The Electoral Origins of the Santomean Coup Attempt
In analysis for Political Violence At A Glance, an IGCC-supported blog dedicated to political violence and its alternatives, Jonathan Powell, an associate professor at the University of Central Florida, and Julia Oldershaw, a REIGN Fellow at the same university, analyze the recent coup attempt in Sao Tome and Principe on November 25, 2022, and what the international community can do to respond.
Holding competitive elections and the transition of power following elections are crucial for long-term democratic consolidation. But history is replete with undemocratic post-election behavior. Refusals to honor election results have led to civil war in places such as Côte d’Ivoire, foreign military intervention in The Gambia, and now—perhaps most famously—the January 6, 2021 insurrection at the United States Capitol.
In other cases, trouble arises only after the new government has taken power. Such was the case in São Tomé and Príncipe’s capital in the early morning hours of November 25, when just after midnight residents were awoken by gunfire and explosions. A coup attempt had resulted in an hours-long gunfight between regime loyalists and would-be coupists at a local army base. When the coup ended around 6 a.m., four accused plotters were dead and the government, led by the Independent Democratic Action party (ADI), had narrowly avoided becoming Africa’s seventh regime in the last two years to be removed by a coup.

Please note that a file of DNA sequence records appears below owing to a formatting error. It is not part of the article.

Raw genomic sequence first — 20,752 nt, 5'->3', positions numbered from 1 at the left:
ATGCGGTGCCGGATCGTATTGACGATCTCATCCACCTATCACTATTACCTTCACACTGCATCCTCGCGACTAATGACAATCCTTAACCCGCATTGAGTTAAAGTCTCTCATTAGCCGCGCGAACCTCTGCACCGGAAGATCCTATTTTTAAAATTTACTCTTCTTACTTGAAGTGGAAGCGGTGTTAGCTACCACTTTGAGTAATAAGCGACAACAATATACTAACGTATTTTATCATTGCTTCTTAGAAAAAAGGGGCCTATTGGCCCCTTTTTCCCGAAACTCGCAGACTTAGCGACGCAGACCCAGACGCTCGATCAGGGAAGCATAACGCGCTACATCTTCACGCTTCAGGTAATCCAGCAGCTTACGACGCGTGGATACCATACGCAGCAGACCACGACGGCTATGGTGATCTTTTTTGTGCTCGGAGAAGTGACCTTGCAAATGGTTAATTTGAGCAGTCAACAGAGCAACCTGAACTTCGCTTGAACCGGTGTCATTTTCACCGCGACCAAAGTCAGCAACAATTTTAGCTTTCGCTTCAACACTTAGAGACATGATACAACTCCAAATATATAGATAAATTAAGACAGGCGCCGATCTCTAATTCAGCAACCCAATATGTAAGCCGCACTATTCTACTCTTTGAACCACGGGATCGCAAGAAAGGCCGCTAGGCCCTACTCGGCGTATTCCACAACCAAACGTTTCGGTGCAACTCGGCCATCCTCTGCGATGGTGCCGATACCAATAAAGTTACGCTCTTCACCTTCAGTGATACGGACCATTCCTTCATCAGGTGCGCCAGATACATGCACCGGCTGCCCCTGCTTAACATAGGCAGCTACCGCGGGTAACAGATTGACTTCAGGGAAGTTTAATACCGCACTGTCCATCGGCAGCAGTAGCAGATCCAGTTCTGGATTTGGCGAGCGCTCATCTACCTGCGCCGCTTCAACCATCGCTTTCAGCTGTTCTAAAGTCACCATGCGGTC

News soon emerged that two prominent Santomean figures had been among the alleged conspirators. The first was Alércio Costa, a former soldier and mercenary who had served in South Africa’s Apartheid-era 32 Battalion. The unit gained notoriety from fictionalized references in films such as Blood Diamond and Elysium, but the unit’s links to real coups has not been uncommon. Some of its veterans were linked to the infamous 2004 plot to oust the government of Equatorial Guinea, a plot which implicated foreign figures as prominent as the son of a former British Prime Minister. More relevant to the Santomean political scene, Costa was one of the primary organizers of the coup that unseated the island nation’s government for a week in August 2003. He was convicted again in 2009 for conspiring against the government.
Read the full blog post at Political Violence At A Glance.